Chairs: Dave Hollander, Michael Sperberg-McQueen
XML Schema, parts 0, 1, and 2 a W3C Recommendation.
- entities/special characters work
- formal description of XML Schema
- work on test suite
21. XML Schema Highlights
Like DTDs, but:
- in XML document syntax
- coherent account of schema validation across multiple
- modular construction of vocabularies
- full validation, partial validation (black boxes, white boxes)
- simple datatypes
22. XML Query
Chair: Paul Cotton
Toward an XML Query language for all XML data:
- XQuery 1.0 and XPath 2.0 Data Model
- XQuery 1.0 and XPath 2.0 Functions and Operators
- XML Query Use Cases
- XQuery 1.0 Formal Semantics
- XQuery 1.0: An XML Query Language
- XML Syntax for XQuery 1.0 (XQueryX)
23. XML Query Highlights
- element selection (XPath++)
- strong static typing
- dynamic type checking
- keyword syntax and XML syntax
- generate arbitrary XML results
Chair: Philippe Le Hégaret
Document Object Model (DOM) Level 2
- Traversal and Range
25. DOM, continued
- Level 2 HTML DOM
- Level 3 Core
- Level 3 Views and Formatting
- Level 3 Abstract Schemas and Load and Save
- Level 3 Events
26. DOM Highlights
- an intelligent API for document manipulation
- browser-independence* of scripting code
- crucial tool for power users and system integrators (this
- support for editors ...
27. XML Protocols
Chair: David Fallside
Goal: create a simple foundation for program to program
communication using XML.
- Requirements document
- XML Protocol Abstract Model
- SOAP 1.2 Working Drafts
- Part 1: Messaging Framework
- Part 2: Adjuncts
Chair: Sharon Adler
XSLT a W3C Recommendation since November 1999
XSL (aka XSL FO) now also a Recommendation
Work underway for XPath 2, XSLT 2 (extensibility, XML Schema type support)
29. Semantic Web
- enabling standards (RDF/XML)
- and support technologies (software)
to facilitate the creation of machine readable
metadata on the Web for more effective
- automation, and
of networked information.
- Semantic Web Activity headed by Eric Miller
- Advanced Development headed by Ralph Swick
30. RDF Core WG
Chairs: Brian McBride, Dan Brickley
Resource Description Framework: a low-level model for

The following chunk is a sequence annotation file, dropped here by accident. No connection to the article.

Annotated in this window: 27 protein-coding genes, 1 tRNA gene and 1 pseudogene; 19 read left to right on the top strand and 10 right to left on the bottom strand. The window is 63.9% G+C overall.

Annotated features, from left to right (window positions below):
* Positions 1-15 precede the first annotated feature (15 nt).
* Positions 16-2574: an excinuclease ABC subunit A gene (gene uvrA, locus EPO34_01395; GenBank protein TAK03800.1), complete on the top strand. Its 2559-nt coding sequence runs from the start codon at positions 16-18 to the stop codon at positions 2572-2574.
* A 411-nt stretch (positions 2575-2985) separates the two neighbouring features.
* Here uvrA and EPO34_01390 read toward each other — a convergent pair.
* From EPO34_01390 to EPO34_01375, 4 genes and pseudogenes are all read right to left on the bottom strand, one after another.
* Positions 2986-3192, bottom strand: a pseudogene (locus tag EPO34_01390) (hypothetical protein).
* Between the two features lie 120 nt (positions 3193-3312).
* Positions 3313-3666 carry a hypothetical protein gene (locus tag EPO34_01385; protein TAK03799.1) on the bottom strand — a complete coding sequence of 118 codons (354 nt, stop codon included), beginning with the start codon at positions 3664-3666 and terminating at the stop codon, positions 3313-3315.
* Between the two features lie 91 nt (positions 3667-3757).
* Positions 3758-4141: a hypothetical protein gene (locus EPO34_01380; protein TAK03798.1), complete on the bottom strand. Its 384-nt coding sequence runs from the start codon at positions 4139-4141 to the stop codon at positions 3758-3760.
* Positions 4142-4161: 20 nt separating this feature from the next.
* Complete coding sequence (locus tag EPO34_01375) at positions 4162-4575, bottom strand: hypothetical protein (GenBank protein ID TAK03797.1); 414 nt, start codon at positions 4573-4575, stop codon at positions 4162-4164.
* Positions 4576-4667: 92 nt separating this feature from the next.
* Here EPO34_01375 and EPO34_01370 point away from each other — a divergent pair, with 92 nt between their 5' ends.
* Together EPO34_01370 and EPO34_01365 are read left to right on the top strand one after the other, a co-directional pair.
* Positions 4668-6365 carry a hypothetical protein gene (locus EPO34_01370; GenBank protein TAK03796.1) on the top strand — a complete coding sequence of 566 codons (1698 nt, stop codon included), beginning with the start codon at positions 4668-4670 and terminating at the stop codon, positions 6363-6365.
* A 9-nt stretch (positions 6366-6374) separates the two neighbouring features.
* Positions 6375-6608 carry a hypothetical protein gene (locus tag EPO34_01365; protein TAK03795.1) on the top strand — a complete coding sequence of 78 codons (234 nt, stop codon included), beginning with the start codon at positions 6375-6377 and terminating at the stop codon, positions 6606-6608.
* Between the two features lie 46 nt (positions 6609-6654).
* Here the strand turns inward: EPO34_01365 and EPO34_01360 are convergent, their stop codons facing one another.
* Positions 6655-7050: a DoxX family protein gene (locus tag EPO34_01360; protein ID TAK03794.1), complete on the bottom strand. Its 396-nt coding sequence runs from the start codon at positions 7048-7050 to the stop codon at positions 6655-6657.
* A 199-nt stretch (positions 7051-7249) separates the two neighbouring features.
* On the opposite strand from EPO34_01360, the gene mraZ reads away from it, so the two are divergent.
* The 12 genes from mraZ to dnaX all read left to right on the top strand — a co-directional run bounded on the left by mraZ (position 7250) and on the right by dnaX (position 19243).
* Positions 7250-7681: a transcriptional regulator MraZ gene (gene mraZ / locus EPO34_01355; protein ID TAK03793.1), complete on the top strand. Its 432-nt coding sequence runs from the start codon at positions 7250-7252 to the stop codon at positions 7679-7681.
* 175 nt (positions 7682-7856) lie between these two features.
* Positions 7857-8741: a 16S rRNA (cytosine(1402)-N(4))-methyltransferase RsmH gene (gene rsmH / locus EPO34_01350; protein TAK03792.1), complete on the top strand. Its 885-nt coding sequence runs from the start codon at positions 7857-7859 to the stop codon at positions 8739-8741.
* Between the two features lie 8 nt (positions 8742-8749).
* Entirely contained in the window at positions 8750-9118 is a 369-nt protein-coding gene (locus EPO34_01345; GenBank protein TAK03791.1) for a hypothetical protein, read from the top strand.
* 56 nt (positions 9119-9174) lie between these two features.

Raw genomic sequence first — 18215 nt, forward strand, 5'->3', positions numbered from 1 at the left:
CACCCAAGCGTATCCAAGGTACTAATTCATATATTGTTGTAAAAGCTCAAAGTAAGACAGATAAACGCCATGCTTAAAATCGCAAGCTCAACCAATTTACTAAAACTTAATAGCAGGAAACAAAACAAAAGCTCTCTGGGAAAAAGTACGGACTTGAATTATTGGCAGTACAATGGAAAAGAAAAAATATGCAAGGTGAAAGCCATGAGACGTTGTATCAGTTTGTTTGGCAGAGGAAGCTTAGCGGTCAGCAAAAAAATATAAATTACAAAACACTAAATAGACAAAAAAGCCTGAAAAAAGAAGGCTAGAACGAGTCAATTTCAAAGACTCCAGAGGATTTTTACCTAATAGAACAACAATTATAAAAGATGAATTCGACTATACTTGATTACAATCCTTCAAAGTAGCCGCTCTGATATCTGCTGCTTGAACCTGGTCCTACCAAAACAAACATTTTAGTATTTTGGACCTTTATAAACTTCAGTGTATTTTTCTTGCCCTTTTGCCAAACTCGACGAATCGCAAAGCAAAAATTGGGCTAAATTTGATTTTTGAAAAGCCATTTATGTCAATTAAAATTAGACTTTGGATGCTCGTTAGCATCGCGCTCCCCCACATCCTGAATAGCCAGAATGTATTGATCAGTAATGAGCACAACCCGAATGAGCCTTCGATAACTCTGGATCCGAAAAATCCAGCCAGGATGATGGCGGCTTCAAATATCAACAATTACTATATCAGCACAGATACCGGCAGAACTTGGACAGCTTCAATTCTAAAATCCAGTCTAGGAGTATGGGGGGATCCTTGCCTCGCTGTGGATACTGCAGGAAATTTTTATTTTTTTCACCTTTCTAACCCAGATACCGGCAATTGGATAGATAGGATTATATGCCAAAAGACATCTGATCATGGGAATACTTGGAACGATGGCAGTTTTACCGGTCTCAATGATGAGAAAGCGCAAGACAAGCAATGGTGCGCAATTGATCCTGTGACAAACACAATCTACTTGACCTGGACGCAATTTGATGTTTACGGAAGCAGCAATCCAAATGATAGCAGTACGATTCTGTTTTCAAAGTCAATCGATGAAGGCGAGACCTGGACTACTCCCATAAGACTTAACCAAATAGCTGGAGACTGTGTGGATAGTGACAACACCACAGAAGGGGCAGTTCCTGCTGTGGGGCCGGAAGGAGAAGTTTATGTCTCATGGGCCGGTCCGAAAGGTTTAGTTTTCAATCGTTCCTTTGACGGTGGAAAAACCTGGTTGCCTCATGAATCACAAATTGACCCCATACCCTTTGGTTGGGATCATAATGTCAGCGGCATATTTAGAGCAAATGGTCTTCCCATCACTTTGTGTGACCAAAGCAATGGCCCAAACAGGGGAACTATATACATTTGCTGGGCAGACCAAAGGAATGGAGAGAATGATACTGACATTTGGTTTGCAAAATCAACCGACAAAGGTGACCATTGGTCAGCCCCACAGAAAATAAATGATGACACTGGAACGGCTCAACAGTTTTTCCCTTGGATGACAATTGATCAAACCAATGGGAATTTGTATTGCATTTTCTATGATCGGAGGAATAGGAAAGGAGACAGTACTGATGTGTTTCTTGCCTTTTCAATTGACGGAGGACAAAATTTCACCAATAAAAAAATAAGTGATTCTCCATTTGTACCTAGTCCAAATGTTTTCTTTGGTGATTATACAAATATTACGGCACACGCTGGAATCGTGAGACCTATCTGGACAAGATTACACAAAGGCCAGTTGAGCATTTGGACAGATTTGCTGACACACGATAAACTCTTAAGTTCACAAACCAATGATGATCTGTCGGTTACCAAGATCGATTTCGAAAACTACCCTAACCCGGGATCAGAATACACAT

Basic model: labeled directed graph.
- RDF Model and Syntax (Recommendation)
- RDF Schema (Candidate Rec)
31. RDF -- the basics
To describe a resource, you need
a vocabulary in which to describe it.
The problem is that in a world-wide Web with universal access,
we cannot rationally assume that we know in advance everything
anyone might wish to say.
No closed-world assumptions!
So -- define a vocabulary ... but also specify
a more fundamental extensible semantic system in which it
32. RDF -- the minimum
To say something about something
describe some property/ies of your subject
You need at least:
- a way to name the subject (URI)
- a way to identify the property you are giving (label,
- a way to give the value of a property (literal, or URI)
33. Intellectual property
Does anyone like software patents?
Can anyone do anything about them?
And what do we do in the meantime?
34. W3C Patent Policy
The key components of the draft W3C patent policy:
- disclosure (no* submarine patents)
- commitment in advance to terms
- essential technology
- possible opt-out
- viral effect
- royalty-free vs. `reasonable and
35. Some myths and facts
- "W3C is loosening its policy."
- No, W3C is tightening its policy.
36. Myth/Fact No. 2
- "W3C used to grant royalty-free licences, and now
you're planning to extract royalties."
No, W3C has never had licensing terms
attached to implementation of W3C Recs.
W3C documents and open-source
software continue to be available on the same terms as before.
37. Myth/Fact No. 3
Without disclosure, the true state of technology
is not RF, not RAND, but FUD.
- "Everyone knows the Internet is fundamentally
royalty-free. Why change now?"
- Many people do believe so, but not everyone agrees.